US 4915917 A
A glow discharge unit suitable for making surfaces such as carbon-coated electron microscopy grids and glass cover slips hydrophilic. The use of a vacuum leak detector (Tesla coil) in place of a conventional high voltage power supply and a small plastic desiccator for the vacuum chamber make the unit very inexpensive. Due to the small volume of the chamber and the simplicity of the unit, the whole glow discharge process can be carried out in only 2 to 3 min., a time considerably shorter than that required for conventional vacuum evaporators. The hydrophilic surfaces thus obtained improve adsorption of particles by several orders of magnitude in preparation for negative staining, freeze-drying and other procedures.
1. A glow discharge unit comprising a desiccator unit including upper and lower sections capable of being sealed to provide a vacuum chamber; means for reducing the pressure in said chamber; horizontally disposed upper and lower plate members within said chamber, said plate members being spaced apart and parallel to each other to provide a glow discharge zone therebetween, the upper plate member being held in fixed position while the lower plate member is adjustably mounted so as to permit adjustment in the spacing and consequent glow discharge zone between the plate members, said lower plate member including means for holding material to be made hydrophilic; high frequency vacuum tester means comprising a Tesla coil electrically connected to said upper plate member to provide said glow discharge between the plate members sufficient to render material in said holding means hydrophilic; means grounding said lower plate member; and means in said upper section for supplying a controlled amount of gas into said chamber.
2. A glow discharge unit according to claim 1 wherein the upper and lower sections of the desiccator are made of plastic.
3. A glow discharge unit according to claim 2 including a ground plate below the lower plate member dividing the lower section into a top portion and a bottom portion, said ground plate being apertured to equalize the pressure on both sides of said ground plate.
4. A glow discharge unit according to claim 3 wherein the plate members are made from aluminum.
5. A glow discharge unit according to claim 1 wherein the position of the lower plate member is adjustably mounted by means comprising a further plate member below the lower plate and parallel thereto, a rod movable vertically through said further plate member by rotating the rod, said rod supporting the lower plate member at its upper end and means adjacent said further plate for rotating said rod to lower or raise the same and thereby adjust the spacing between the upper and lower plate members.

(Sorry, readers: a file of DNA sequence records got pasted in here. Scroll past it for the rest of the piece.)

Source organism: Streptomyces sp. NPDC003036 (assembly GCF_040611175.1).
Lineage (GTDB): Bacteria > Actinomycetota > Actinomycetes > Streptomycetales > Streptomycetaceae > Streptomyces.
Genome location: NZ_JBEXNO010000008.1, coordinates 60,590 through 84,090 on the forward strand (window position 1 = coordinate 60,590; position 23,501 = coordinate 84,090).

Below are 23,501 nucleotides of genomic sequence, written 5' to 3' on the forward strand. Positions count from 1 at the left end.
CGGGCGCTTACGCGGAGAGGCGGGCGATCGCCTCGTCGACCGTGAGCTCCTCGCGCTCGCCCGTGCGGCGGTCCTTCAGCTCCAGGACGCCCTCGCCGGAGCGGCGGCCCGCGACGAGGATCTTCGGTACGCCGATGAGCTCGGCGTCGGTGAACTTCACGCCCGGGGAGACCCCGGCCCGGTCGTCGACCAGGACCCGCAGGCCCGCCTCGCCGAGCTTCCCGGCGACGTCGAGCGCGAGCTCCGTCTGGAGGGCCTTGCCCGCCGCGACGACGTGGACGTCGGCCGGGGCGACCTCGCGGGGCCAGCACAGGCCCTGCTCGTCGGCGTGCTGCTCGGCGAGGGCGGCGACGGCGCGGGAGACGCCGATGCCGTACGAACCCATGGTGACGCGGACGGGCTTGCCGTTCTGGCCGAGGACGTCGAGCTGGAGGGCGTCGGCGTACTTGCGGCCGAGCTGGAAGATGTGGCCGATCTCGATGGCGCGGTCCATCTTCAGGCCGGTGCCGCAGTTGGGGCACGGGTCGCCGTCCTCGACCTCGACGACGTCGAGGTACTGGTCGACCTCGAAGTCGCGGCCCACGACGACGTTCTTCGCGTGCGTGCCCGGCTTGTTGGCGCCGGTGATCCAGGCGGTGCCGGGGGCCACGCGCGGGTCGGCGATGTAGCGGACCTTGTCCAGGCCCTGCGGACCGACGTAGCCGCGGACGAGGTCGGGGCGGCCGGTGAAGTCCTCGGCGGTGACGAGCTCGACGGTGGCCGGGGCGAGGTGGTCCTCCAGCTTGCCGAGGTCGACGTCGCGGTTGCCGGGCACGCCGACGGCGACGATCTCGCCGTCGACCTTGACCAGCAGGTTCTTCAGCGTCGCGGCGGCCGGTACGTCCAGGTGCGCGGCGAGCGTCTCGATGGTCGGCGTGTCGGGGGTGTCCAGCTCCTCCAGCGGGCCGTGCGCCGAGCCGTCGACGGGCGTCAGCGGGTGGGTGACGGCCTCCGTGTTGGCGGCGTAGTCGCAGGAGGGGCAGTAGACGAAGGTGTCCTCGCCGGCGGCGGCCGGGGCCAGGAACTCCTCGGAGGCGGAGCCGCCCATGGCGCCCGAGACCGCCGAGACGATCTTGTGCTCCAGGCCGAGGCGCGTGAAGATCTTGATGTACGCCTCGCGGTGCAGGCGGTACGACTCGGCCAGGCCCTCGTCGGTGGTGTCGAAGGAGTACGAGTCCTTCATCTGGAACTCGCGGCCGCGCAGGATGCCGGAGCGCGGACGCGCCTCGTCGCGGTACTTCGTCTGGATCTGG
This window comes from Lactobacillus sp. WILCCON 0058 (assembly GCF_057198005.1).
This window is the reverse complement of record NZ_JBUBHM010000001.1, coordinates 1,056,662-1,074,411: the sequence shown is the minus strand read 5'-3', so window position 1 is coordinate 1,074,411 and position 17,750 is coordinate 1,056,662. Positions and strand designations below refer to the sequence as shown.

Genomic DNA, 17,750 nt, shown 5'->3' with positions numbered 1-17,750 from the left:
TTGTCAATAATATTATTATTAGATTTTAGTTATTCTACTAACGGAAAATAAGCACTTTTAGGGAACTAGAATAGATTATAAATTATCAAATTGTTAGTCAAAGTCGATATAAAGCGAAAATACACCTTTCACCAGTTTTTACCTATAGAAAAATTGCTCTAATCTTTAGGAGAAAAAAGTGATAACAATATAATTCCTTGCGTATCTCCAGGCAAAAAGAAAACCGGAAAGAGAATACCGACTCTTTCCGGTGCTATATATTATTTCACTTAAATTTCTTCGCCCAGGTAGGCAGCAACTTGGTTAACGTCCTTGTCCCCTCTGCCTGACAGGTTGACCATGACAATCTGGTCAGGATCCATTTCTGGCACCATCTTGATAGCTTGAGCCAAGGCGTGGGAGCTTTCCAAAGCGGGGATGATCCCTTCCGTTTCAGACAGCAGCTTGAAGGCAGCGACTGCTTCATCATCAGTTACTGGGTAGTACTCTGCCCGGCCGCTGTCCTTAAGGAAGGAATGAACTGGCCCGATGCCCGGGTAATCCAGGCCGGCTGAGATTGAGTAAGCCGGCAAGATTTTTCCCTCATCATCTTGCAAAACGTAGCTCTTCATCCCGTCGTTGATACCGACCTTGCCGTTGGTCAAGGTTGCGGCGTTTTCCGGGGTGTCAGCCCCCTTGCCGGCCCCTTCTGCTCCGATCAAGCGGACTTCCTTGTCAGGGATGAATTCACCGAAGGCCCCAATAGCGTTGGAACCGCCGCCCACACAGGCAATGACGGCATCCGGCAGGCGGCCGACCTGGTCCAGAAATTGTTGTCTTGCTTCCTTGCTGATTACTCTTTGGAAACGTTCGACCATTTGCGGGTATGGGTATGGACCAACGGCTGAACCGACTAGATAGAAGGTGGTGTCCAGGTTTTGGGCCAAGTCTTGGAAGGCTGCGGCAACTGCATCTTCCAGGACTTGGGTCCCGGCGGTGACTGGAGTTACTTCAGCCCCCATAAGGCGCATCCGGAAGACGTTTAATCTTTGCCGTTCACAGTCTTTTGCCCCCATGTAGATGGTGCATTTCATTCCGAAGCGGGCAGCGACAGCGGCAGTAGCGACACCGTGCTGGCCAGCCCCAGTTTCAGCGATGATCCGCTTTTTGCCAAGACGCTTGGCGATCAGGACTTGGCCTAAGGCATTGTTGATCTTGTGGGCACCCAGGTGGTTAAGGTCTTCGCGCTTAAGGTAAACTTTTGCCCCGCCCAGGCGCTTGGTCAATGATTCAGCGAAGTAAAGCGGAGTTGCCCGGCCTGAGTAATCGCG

6. A glow discharge unit according to claim 5 wherein the means for grounding the lower plate member are operatively connected to said further plate, said further plate divides the lower section of the unit into top and bottom portions and the further plate is apertured to equalize pressure on both sides thereof.
Referring more specifically to the drawings, the two sections (2) and (4), preferably of rigid plastic material, e.g. polycarbonate, form the desiccator vacuum chamber (6). Sections (2) and (4) may be hinged at one side (not shown) so that the chamber can be opened without completely separating the sections (2) and (4). However, This is not necessary, i.e. the sections (2) and (4) may be completely separate. In either case they should mate well as shown at (7), e.g. by providing the base of section (2) with a circumferential lip and o-ring 7(a) which fits into the circumferential recess 7(b) of bottom section (4). This permits an effective vacuum to be drawn in the vacuum chamber (6) when parts (2) and (4) are brought together.
The dimensions of the vacuum chamber (6) can be varied. However the chamber should be large enough to accommodate the upper and lower electrode plates (8) and (10) of conductive metal, preferably aluminum as noted earlier. The bottom electrode plate 910) is intended to receive and hold an EM grid carrier (11) which supports the EM grid subjected to glow discharge. Alternatively, the EM grid may be supported directly on the electrode plate (10).
As shown, the plates (8) and (10) are spaced apart to provide a glow discharge zone (12). This zone is adjustable by moving the lower plate (10) up and down as desired. The top plate (8) is held fixed in position by a rod (13) which may be made of aluminum or other conductive material. Rod (13) extends outwardly beyond the top section (2) of the desiccator, being held firmly in place by a plexiglass washer or the equivalent (14) fitted into the opening (15) in the top center portion of section (2).